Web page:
SoftBank has posted $46bn in annual net profit, the highest for a Japanese company, as Masayoshi Son promised that the blockbuster results would not be a “one-off”.
The record profits mark an important milestone for the founder of the Japanese conglomerate after navigating a turbulent year when some of the Vision Fund’s largest bets were hit by the global pandemic.
“We can’t be too proud since a series of coincidences led to this result. There were many failed investments such as WeWork, Greensill and Katerra,” Son said during a press conference on Wednesday. “But once we have achieved it once, I’m not going to let this end as a one-off.”
The profits for the year ending March 30 were driven by a vibrant US market for initial public offerings, which turned the technology conglomerate’s $2.7bn investment in South Korea’s Coupang into a $28bn stake after the ecommerce company went public in March.
Since the end of March, however, the valuations of some of Vision Fund’s holdings have fallen because of a sell-off in US technology stocks that was sparked by concerns of inflationary pressures.
Coupang’s valuation, which at one point reached $118bn, has fallen to $62bn, while shares in Uber and KE Holdings, the owner of Chinese online property platform Beike Zhaofang, have both fallen 15 per cent since the end of March.
“We believe [the market] volatility is here to stay and our view is that we need to have a very disciplined strategy for monetisation,” a person close to the Vision Fund said.
Son said that the initial public offerings for Vision Fund companies will continue at a robust pace with investors expecting Chinese ride-hailing company Didi Chuxing, Chinese start-up Full Truck Alliance and TikTok owner ByteDance to go public soon.
For the full year that ended in March, SoftBank reported a net profit of ¥4.98tn ($46bn), compared with a loss of ¥961bn a year earlier. That was well above a previous record of a ¥2.5tn profit reported by Toyota during the 2017-18 fiscal year, according to SMBC Nikko Securities.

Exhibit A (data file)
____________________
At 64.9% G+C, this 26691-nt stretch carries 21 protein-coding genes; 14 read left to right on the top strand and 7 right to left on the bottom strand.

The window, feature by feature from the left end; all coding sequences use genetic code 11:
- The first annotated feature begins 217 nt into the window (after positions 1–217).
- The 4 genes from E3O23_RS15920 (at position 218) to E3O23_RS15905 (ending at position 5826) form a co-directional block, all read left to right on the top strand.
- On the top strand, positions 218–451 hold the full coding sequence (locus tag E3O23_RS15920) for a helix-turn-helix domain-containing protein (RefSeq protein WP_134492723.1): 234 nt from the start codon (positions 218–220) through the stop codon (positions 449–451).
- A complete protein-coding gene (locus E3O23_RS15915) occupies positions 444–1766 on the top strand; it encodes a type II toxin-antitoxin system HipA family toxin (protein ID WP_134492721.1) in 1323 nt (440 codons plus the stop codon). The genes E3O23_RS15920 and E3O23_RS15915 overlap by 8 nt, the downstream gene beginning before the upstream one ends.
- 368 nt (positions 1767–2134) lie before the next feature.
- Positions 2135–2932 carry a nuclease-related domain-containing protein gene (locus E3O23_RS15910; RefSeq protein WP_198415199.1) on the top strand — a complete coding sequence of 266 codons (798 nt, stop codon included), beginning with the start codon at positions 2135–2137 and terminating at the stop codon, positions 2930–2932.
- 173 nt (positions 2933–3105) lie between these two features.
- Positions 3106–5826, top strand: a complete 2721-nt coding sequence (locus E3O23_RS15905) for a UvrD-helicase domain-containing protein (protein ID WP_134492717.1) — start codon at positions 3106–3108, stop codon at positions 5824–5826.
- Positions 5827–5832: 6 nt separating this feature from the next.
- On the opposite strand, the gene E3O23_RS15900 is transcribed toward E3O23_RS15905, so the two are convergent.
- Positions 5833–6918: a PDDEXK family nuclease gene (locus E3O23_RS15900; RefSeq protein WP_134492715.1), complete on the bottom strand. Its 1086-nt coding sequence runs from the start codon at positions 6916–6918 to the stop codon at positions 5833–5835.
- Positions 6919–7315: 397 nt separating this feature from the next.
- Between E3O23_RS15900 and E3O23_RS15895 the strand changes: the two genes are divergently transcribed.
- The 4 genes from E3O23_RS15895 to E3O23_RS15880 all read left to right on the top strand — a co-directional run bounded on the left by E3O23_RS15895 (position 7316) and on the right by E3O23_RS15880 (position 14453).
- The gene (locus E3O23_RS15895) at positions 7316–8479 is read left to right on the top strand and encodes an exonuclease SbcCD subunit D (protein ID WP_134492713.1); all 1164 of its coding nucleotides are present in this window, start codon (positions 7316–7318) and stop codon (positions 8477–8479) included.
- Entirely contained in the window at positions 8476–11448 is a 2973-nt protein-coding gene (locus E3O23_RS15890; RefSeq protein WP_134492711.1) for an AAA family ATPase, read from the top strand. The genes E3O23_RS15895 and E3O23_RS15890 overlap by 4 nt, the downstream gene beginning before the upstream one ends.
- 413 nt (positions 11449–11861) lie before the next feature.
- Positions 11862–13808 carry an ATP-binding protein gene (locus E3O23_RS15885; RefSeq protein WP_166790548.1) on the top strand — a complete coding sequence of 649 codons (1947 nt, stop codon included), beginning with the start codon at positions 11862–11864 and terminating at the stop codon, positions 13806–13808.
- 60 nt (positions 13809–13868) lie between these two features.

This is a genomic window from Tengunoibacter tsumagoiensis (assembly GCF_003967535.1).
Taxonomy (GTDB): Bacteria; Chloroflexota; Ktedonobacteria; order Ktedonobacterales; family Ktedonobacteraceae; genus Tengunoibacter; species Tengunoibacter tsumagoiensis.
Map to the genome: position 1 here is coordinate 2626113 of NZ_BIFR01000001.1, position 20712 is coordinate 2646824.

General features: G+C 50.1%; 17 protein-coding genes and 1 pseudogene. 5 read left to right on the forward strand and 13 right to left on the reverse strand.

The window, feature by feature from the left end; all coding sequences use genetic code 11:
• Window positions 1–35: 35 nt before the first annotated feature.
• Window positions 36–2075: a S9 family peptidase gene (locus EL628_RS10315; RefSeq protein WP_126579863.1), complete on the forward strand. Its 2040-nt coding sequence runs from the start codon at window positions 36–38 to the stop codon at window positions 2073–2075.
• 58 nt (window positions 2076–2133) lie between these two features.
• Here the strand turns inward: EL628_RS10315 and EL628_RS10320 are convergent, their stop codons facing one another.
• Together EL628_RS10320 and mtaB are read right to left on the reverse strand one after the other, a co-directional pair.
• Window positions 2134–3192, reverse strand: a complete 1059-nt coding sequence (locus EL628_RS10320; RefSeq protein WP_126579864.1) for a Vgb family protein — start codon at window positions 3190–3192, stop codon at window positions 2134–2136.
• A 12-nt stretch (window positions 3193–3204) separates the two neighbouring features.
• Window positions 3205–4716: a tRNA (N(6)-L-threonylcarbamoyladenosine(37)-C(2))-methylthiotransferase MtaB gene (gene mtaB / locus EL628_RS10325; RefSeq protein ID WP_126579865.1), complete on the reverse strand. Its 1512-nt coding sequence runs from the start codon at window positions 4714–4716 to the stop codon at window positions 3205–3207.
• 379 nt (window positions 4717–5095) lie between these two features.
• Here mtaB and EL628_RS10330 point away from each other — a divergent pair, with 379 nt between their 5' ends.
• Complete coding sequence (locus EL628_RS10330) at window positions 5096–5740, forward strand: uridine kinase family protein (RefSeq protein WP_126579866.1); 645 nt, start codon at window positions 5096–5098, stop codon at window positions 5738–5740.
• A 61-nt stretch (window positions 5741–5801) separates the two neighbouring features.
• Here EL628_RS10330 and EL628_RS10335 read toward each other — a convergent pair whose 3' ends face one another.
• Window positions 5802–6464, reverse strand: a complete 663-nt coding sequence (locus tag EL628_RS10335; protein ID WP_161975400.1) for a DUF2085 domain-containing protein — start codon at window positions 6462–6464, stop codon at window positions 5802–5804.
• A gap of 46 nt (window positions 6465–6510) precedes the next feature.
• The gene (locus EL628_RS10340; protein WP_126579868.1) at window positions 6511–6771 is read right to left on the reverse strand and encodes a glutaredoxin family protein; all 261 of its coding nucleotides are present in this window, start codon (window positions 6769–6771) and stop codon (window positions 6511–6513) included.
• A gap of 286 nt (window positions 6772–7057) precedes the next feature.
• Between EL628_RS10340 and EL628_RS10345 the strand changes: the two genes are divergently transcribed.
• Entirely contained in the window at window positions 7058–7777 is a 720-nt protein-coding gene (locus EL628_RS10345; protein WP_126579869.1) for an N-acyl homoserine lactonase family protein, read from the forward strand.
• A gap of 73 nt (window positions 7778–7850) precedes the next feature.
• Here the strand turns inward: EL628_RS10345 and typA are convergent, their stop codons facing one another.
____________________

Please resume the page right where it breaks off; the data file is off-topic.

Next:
SoftBank’s Saudi-backed $100bn Vision Fund and its sequel fund, which has now grown to $30bn, reported a ¥6.4tn gain in the value of their investments, including ¥3.6tn in the January to March quarter alone.
Meanwhile, SB Northstar, the SoftBank unit set up to play the market in listed tech stocks, reported derivative losses of $300m for the quarter, bringing total losses to $5.6bn since July.
Kirk Boodry, an analyst at Redex Holdings, said investors had already priced in a record quarter, and their attention had turned to how the IPO market would hold up and whether SoftBank would carry out further share buybacks to support its stock price.
During the January to March quarter, SoftBank also raised $1.15bn via special purpose acquisition companies. Pointing to reports that Vision Fund-backed Mapbox is in talks to go public by merging with a Spac backed by SoftBank, Boodry said: “They said the Spacs [are] not about Vision Fund companies going public. But if that’s the first thing they’re doing, it makes me think that there isn’t anything out there for them. The Spacs cycle looks like it’s closing quickly.”
When asked about the deal, Son said such an arrangement could happen, but added companies backed by the Vision Fund would consider proposals from other Spacs and that a majority would seek to list on public markets without using a blank cheque vehicle.
SoftBank shares were trading at a 21-year high in mid-March but the stock has since fallen 14 per cent. The group did not announce a share buyback on Wednesday as it wrapped up a $23bn repurchase programme that was launched last year during the market sell-off caused by the pandemic.